I just got my Tommaso Tiempo today and I love it. It's surprisingly comfortable for a road bike. I took it for a 20 mile or so ride and I didn't have any problems thanks to pro build. I chose this bike because I needed a tough frame that could withstand the Illinois roads and it definitely helps reduce road vibrations and then some. Everything on this bike works well together and I'm glad I bought a Tommaso. This bike is well worth the price.
This bike is pretty killer...the 10 dollar toe clip pedals won't get you super far, but thats besides the point. The STI shift system on this bike is fantastic, i'm 6'3" and ithe 61cm frame is a pretty good size for me. Even though it's aluminum, it's not a terribly heavy bike, rides great, very smooth. The saddle is surprisingly comfortable, and the entire bike is just unbelievably stylish.
Hey guys, poor college student here in Maryland... I was wondering how different the components are between the Tiempo and the Monza? What about the updated Monza? Anything majorly different there beyond paint scheme? I swim competitively and wanted to hop on a bike before the upcoming triathlons this summer. Thanks.
Great question! To start off, the difference between the new Monza and the Monza Closeout besides color is that the cranks are different. Also, the new Monza is 10 speed where the old one is a 9 speed. As far as Monza vs. Tiempo both are great bikes and will work well for you as you begin your triathlons. Main advantages of the Monza are that it is lighter weight and has a total component upgrade in every category. I would say that for the $100 extra the Monza would be a great investment, but you can't go wrong with either.
Looking at theTiempo for my GF she is 5'7" 29.5 inseam 52cm or 54cm?
52 is the best size for her. When a person is between sizes it is always better to go with the smaller of the two sizes.
All I see on the tire is a max tire pressure of 90 PSI. Does anybody know the recommended tire pressure for this bikes tires?
I'm 5' 10", 31.5" inseam what size should I get?
This bike has very comparable geometry to the Imola which you asked about, because of that you'd be a 56cm in this one as well.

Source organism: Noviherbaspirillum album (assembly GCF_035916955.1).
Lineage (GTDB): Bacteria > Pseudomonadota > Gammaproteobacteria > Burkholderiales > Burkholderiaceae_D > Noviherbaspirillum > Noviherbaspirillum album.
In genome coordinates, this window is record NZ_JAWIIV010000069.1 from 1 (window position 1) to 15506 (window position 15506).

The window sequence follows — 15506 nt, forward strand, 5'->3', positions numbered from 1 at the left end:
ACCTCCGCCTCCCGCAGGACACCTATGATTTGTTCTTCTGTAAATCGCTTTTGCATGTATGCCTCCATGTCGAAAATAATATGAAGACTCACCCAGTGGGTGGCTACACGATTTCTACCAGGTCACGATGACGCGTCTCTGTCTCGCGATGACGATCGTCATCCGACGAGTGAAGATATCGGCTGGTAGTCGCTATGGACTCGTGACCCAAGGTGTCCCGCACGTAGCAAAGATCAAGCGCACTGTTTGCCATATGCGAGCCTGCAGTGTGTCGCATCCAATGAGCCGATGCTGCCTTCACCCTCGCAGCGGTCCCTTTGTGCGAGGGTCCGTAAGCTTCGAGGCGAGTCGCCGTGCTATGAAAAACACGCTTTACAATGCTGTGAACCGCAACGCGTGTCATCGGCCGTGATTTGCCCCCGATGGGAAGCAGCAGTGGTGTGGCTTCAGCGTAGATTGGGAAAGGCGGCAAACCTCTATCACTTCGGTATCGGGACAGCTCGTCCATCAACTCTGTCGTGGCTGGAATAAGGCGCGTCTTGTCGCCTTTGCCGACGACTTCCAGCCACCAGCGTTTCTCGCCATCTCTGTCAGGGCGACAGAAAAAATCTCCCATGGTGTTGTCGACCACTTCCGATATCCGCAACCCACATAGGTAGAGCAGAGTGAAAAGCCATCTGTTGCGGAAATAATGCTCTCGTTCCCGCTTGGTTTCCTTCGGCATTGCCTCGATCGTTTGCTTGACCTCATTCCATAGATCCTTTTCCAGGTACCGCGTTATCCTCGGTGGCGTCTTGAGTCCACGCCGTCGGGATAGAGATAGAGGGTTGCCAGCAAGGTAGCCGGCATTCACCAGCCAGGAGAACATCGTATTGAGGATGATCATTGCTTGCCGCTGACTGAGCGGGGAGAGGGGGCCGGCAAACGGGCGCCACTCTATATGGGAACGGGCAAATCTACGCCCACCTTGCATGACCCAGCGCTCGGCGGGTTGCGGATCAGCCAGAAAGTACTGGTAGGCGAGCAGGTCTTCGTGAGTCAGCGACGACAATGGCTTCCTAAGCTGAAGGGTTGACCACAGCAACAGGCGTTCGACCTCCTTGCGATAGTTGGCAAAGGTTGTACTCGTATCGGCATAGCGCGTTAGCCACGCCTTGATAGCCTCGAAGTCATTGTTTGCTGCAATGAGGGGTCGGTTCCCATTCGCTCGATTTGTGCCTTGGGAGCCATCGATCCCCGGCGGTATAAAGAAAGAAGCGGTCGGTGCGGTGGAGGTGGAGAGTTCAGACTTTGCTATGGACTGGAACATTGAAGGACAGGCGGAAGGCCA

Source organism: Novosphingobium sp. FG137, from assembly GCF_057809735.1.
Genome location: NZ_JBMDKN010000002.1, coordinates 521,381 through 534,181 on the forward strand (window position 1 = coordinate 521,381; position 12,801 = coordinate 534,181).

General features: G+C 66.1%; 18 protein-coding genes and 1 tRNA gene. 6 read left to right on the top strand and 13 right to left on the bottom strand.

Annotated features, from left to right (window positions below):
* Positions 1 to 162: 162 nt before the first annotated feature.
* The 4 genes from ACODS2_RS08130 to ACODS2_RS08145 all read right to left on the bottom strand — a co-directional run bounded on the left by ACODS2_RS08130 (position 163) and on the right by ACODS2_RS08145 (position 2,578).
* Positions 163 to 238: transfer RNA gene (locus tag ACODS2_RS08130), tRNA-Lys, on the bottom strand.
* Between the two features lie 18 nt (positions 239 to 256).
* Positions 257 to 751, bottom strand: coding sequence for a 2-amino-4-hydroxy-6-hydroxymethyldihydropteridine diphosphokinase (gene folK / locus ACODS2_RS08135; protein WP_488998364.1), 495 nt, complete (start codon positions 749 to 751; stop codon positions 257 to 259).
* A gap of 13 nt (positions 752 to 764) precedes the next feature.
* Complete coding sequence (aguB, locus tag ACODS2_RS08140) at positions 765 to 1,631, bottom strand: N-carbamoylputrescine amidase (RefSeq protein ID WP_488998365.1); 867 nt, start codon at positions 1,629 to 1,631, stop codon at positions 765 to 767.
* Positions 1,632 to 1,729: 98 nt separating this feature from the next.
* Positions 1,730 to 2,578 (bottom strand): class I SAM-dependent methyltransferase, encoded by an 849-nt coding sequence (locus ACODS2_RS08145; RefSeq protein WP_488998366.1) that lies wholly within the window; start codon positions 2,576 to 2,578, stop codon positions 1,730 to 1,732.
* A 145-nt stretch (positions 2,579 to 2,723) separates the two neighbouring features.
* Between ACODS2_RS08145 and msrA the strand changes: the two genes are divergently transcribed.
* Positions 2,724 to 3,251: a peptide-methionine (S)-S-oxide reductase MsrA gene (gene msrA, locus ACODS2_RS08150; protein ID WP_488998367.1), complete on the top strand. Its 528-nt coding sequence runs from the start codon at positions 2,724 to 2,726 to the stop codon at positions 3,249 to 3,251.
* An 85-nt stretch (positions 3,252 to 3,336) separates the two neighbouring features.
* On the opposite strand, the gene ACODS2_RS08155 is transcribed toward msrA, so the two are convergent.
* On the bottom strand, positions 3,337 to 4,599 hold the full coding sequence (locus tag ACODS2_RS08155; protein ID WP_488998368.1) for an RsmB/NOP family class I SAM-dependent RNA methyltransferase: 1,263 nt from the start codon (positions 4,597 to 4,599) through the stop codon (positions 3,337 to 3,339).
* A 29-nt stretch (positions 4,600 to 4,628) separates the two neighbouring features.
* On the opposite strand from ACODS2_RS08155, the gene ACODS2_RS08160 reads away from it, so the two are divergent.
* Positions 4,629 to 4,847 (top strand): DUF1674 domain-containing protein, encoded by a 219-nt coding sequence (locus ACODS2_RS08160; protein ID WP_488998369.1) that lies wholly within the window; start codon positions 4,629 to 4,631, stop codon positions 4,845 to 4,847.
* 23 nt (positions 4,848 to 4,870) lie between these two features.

How much do they charge for shipping new bikes that is $350.
Deric, enter your postal code and the computer will generate quotes for you
No its not free!!! They charged me $40. Its everything except bikes.
Whats the recommended chain and gear lube for road bikes? and would you consider WD-40 near the top? and what intervals would you recommend lubricating these parts?
Pedro's, no wd-40 it will just everywhere, use it often so there will be no seizing.
He is a very avid rider and wants to join bike team locally. He is seven years old and small for his age. He is 47 inches tall. Would a small ladies bike work for him? I am trying to find a bike that won
t break the bank since I know he will grow quickly... Any suggestions
The Tiempo will be a great bike to get your son into cycling. The 47 frame is the smallest available and fits riders 4'11 to 5'2.
The Tiempo is now made of high tensile steel that provides a very comfortable ride on rough roads.
Hey there...I am a tall (6'6" 220) guy looking to buy my first road bike...is this the one for me? This is somewhat of a leap of faith for me as I have never really been into riding until recently. The reviews are all great and it seems like the right one for the $. Thanks again for the help!
At 6'6" the Tiempo in size 61cm is the bike for you! It's one of the best values in a complete, steel road bike anywhere.
Thanks Mike...also, what is the difference between the Tiempo and the Imola really? I read above that the Imola is lighter...is it significant? thanks again.
I have the 61cm and I'm only 6'2". You may need a longer seat post.
I'm looking to get into cycling, but want to know which one I should get. I know they are both good entry-level road bikes. Is there a specific difference? or is one better than the other?
I have recently purchased the IMOLA it is a smooth ride, and the components work well. it was an upgrade from my beginer bike, and I cant complain about one thing. The IMOLA would suit you well. Read all of the reviews of both bikes, and then decide what ya want to do, that 's what I did.
They are both ride beautifully. The Imola is lighter weight then the Tiempo
I am a beginner and am wanting to start competing in races. I am 5ft 4in and my wight is around 120. What type of bike would you suggest for me?
A small one. Depending on your reach and inseam i would suggest the 54cm or 56cm. Better riding geometry.
Was wondering if you are able to upgrade the fork and stem to carbon fiber and if so what size?